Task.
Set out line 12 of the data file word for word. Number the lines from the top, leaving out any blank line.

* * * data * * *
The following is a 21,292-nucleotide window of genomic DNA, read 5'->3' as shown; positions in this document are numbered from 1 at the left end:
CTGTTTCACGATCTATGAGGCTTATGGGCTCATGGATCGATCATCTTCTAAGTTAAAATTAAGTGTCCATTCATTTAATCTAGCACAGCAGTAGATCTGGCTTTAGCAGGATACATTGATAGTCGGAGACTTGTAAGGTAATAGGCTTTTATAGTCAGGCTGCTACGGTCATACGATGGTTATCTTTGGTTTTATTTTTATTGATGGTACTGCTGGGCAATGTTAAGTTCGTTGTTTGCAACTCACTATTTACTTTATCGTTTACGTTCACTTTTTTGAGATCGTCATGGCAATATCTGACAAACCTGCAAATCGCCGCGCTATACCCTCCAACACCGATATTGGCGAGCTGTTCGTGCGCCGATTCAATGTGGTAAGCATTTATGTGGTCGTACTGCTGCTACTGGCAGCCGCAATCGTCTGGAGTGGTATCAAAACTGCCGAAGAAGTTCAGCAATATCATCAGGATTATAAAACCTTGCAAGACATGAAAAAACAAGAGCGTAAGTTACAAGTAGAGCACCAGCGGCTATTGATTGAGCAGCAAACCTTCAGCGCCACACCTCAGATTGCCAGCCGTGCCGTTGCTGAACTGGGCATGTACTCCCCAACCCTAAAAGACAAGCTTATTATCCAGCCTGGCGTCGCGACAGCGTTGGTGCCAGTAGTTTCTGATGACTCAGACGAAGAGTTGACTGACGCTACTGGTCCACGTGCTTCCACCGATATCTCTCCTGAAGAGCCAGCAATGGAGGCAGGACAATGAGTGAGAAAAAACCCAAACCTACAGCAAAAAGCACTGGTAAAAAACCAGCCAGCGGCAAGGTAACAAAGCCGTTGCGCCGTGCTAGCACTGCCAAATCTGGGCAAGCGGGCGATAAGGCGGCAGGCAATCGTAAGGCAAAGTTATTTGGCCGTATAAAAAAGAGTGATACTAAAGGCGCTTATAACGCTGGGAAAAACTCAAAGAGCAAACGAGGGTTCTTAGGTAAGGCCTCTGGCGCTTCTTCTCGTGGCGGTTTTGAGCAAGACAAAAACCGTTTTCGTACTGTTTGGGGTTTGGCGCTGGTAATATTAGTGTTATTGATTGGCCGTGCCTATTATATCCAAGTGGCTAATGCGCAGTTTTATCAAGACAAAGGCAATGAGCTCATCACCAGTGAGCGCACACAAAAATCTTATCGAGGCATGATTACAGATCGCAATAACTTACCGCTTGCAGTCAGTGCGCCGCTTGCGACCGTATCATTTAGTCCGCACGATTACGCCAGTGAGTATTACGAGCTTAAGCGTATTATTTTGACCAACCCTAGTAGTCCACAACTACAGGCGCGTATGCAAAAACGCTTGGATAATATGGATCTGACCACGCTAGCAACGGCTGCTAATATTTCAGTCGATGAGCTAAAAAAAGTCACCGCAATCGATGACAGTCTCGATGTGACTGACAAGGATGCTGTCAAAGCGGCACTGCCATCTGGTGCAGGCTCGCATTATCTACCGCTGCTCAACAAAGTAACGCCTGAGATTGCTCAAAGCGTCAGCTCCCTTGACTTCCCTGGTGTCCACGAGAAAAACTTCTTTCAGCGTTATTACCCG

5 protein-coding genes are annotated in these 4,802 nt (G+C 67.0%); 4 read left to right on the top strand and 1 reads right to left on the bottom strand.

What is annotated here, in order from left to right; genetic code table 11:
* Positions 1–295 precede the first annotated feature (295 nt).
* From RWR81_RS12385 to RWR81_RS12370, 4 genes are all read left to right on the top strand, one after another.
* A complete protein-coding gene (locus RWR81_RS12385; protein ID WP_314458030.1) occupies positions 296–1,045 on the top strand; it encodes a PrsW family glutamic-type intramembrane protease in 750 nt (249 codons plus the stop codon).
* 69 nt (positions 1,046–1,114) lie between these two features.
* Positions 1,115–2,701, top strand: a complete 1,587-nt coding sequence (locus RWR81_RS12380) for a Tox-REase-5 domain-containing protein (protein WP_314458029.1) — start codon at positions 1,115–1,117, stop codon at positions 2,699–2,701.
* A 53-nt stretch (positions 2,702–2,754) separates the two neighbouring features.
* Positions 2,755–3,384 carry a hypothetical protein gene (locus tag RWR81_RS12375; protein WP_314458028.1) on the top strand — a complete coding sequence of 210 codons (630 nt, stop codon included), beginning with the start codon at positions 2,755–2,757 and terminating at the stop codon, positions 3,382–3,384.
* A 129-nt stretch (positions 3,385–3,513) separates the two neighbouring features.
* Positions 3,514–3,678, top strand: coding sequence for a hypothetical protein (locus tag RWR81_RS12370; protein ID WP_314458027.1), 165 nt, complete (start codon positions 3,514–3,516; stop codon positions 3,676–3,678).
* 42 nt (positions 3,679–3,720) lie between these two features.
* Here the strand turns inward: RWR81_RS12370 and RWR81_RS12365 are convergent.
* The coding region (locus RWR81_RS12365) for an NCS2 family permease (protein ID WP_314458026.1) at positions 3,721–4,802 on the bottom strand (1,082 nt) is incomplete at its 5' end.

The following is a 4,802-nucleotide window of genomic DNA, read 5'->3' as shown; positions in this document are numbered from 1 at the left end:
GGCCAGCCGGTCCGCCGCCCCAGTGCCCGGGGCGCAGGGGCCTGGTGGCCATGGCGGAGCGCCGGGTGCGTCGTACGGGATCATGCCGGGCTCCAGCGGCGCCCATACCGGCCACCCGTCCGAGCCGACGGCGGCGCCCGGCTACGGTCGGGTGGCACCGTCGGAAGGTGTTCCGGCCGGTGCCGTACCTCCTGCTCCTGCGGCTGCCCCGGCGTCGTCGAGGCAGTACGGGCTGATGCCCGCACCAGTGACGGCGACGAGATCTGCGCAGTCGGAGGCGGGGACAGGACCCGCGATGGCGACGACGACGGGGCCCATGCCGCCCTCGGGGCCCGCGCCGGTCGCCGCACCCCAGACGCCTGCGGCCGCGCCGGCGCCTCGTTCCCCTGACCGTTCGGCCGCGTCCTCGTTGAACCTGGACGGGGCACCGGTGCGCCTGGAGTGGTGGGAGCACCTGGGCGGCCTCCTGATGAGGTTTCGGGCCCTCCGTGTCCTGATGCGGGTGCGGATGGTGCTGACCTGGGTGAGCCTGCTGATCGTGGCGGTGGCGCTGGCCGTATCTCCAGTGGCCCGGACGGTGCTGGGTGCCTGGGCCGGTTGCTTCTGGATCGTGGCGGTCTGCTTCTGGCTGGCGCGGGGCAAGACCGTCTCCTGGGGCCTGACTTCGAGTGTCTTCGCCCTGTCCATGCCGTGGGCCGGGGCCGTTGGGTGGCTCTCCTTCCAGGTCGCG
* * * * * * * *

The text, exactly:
* A 129-nt stretch (positions 3,385–3,513) separates the two neighbouring features.